So, how do many companies end up in that way? Broadly speaking there are two kinds of promoters falling for this debt trap. One is the well-meaning type, who gets a little over-ambitious during bull runs and low-interest periods (those two phenomena happen almost always simultaneously!) and goes in for massive debt levels flouting the prudential limits for D/E like 0.5 or even 1.0. Then the low-interest period ends, so does the bull run, and he starts getting into trouble.

The other type of promoter going in for high debt is someone who has already figured out how to make personal gains by dipping his hand into the debt funds, and cooking the books to show that everything is neat and clean. He takes more and more debt whenever it is available, and steals more and more from it, as much as he can without upsetting the applecart that banks are supposedly funding to its safe destination. On the long term, he figures out that he can escape even if everything goes wrong and his limited liability company gets liquidated.

However, the sad thing is that even the first-type or the well-meaning promoters too silently fall into stealing from the debt pool eventually, as there is no other go to keep the show running. The interest and penal interest keep mounting, one debt restructuring leads to nothing but next round of restructuring, and there you have the vicious cycle of debt’s death grip.

That is why RBI under Dr. Raghuram Rajan recently decided that enough is enough, and that the only way to save the banks as well as these companies is to divide their debt into two parts – serviceable and non-serviceable. Approximately speaking, an annual interest outgo that is lower than a company’s EBITDA (Earnings before Interest, Tax, Depreciation, & Amortization) signals fully serviceable debt, while anything above that signals that a component of the debt is unserviceable, and the new RBI norm encourages companies and banks to convert that unserviceable portion of debt (which should not be more than 50% of total debt) into an equity stake in the company favouring the bank.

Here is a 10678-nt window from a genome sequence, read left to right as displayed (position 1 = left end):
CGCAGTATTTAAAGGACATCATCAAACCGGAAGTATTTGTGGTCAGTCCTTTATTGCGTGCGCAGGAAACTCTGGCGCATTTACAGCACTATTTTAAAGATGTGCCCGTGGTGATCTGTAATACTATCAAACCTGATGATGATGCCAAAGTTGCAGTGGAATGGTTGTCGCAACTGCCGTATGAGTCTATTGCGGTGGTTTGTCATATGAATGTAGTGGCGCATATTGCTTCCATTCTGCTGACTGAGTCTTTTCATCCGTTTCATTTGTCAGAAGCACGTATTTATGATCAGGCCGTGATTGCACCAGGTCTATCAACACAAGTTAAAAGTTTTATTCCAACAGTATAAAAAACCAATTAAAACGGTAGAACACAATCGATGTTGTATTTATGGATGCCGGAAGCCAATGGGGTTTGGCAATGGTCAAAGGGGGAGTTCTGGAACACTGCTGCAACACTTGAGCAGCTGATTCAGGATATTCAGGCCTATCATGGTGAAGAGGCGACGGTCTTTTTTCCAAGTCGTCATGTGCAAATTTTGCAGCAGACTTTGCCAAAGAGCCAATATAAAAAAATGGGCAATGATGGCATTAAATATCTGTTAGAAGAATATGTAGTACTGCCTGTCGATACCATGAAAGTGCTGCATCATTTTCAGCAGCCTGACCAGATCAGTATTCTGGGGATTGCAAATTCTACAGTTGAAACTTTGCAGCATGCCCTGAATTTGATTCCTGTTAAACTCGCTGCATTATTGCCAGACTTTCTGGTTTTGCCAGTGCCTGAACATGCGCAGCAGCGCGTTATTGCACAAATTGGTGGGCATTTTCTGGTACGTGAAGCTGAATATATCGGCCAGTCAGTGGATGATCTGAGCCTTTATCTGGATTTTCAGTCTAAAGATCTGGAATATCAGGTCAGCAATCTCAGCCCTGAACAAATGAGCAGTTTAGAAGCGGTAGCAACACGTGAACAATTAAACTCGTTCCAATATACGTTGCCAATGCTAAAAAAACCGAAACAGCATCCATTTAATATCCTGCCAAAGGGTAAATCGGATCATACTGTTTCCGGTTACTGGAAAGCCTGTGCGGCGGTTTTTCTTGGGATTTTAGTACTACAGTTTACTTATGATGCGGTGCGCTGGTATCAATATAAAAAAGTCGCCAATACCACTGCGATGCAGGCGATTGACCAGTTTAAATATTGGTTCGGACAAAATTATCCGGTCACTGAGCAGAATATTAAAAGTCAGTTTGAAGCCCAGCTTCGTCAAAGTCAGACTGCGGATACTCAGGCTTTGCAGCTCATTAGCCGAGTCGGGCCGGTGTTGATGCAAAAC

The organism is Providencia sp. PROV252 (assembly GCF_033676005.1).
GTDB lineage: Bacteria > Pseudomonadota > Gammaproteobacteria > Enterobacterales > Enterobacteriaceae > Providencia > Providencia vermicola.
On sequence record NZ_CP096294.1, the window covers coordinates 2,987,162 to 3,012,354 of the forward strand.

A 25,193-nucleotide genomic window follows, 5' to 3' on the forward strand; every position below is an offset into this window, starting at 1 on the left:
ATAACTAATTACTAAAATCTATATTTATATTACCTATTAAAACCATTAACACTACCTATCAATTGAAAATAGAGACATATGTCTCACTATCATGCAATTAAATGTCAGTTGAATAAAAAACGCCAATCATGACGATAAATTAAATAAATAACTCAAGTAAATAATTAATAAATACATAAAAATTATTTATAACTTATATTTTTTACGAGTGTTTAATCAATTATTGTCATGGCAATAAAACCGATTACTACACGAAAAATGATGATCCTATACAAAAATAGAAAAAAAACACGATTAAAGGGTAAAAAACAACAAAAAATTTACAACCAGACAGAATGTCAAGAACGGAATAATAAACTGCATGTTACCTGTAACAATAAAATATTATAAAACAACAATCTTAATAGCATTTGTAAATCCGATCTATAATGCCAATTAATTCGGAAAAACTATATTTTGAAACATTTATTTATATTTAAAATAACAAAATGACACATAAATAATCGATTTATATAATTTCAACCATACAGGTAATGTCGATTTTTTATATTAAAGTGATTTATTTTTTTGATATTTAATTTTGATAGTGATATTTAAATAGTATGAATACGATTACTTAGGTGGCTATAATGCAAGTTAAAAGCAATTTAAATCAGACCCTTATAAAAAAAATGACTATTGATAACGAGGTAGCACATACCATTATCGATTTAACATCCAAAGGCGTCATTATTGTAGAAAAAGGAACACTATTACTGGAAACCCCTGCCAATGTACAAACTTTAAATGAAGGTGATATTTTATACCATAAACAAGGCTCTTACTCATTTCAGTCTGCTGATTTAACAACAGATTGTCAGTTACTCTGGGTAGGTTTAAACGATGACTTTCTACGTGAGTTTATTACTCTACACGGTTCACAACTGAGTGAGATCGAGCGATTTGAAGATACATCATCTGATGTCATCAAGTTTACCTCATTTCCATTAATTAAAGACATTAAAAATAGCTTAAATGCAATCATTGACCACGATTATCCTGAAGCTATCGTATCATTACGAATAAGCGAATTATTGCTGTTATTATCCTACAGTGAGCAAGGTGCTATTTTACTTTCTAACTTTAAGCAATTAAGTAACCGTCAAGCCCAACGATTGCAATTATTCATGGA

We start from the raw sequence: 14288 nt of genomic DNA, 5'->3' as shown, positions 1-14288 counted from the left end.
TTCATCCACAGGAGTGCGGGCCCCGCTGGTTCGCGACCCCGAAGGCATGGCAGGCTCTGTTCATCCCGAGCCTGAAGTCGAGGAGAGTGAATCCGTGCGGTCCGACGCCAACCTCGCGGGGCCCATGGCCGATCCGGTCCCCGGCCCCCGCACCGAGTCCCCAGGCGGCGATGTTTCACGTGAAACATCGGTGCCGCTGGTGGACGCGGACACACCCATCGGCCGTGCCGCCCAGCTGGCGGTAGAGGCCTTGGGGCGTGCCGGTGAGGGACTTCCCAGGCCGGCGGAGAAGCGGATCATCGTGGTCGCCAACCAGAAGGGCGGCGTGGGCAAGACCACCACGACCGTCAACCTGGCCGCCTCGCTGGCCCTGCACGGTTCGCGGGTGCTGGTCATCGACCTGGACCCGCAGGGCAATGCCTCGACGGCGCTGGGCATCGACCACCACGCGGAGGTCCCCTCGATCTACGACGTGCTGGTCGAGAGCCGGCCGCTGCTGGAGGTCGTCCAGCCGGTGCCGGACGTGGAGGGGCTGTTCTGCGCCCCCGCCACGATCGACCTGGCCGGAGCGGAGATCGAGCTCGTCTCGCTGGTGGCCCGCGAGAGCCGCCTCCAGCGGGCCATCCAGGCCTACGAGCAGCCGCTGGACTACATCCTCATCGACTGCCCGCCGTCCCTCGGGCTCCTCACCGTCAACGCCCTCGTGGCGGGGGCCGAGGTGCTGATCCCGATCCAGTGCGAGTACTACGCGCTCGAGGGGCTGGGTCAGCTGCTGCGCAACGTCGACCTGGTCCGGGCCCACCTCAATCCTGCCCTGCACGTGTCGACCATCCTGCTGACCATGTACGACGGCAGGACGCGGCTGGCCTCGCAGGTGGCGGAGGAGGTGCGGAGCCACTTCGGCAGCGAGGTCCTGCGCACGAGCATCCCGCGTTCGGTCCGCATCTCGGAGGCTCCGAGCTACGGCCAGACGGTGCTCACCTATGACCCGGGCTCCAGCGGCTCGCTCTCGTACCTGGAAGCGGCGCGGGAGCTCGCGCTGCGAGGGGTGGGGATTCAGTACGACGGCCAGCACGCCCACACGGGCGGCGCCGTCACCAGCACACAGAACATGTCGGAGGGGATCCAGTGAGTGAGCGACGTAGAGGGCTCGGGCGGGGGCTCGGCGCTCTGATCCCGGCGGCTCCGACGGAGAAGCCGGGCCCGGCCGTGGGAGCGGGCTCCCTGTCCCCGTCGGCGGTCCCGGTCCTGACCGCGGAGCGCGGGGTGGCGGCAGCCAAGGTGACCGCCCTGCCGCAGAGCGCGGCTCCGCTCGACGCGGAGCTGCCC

A further interesting observation with regard to Debt/Equity level and Respect for Equity is that companies that falter on one of these crucial metrics tend to falter on the other too. Of course, it should be a no brainer, as fresh money coming in at frequent intervals without much accountability is a lure hard to resist for such promoters. Often, the modus operandi is that fresh equity investments are sought from non-promoters via QIP, stake sales etc to not only bring in funds via the equity route, but to jack up the Networth so that D/E levels can accommodate even more debt! And the reverse too is often attempted – i.e. to rationalize high debt, and to bring down D/E down, equity expansions are attempted whenever possible, under one pretext or other.

What goes wrong when Respect for Equity and low D/E are violated:

What goes so wrong for stakeholders when norms like Respect for Equity and low D/E are flouted by companies? Well, in fact, nothing much goes wrong for many stakeholders like promoters, preference share capital holders, employees, suppliers, vendors, distributors, and even nothing goes wrong for its lenders. At least until the debt turns into an NPA, bankers are gung-ho with such companies, because every bank loves big, performing credit. Unscrupulous bankers are even often seen encouraging bad practices like equity expansion so that more credit can be offloaded to such companies.

The only stakeholder who does get hurt in this circus is the public investor who believes all these tall growth stories by the promoters and falls in love with the company and its stock. The strange thing is that public investors get hurt even when the party is going on fine for others like promoters, employees, and lenders. Needless to add, the party does finally end for all, especially the bankers, and that is when you hear them wondering aloud whether someone is a willful defaulter.    

Coming back to answering our question – what goes wrong for public investors when high D/E and low Respect for Equity are followed – it is pretty straightforward to understand.

At the end of the day, everything has a price, or better put everything has a valuation. Every company out there, whether profit making or loss making, whether having little debt or massive debt, has something called an Enterprise Valuation (EV) which is basically the full price at which the entire company can be bought by say a competitor.

While price-to-earnings (price / EPS) is preferred for valuing profit-making firms, it can’t be applied to loss-makers. However there are multiple ways to value both profit-making and even loss-making companies, like price-to-sales (market-cap / sales) and EV to EBITDA. Even for heavily indebted companies, with heavily eroded market capitalizations, the Enterprise Value (EV) is impressive as it is nothing but market capitalization plus debt minus cash.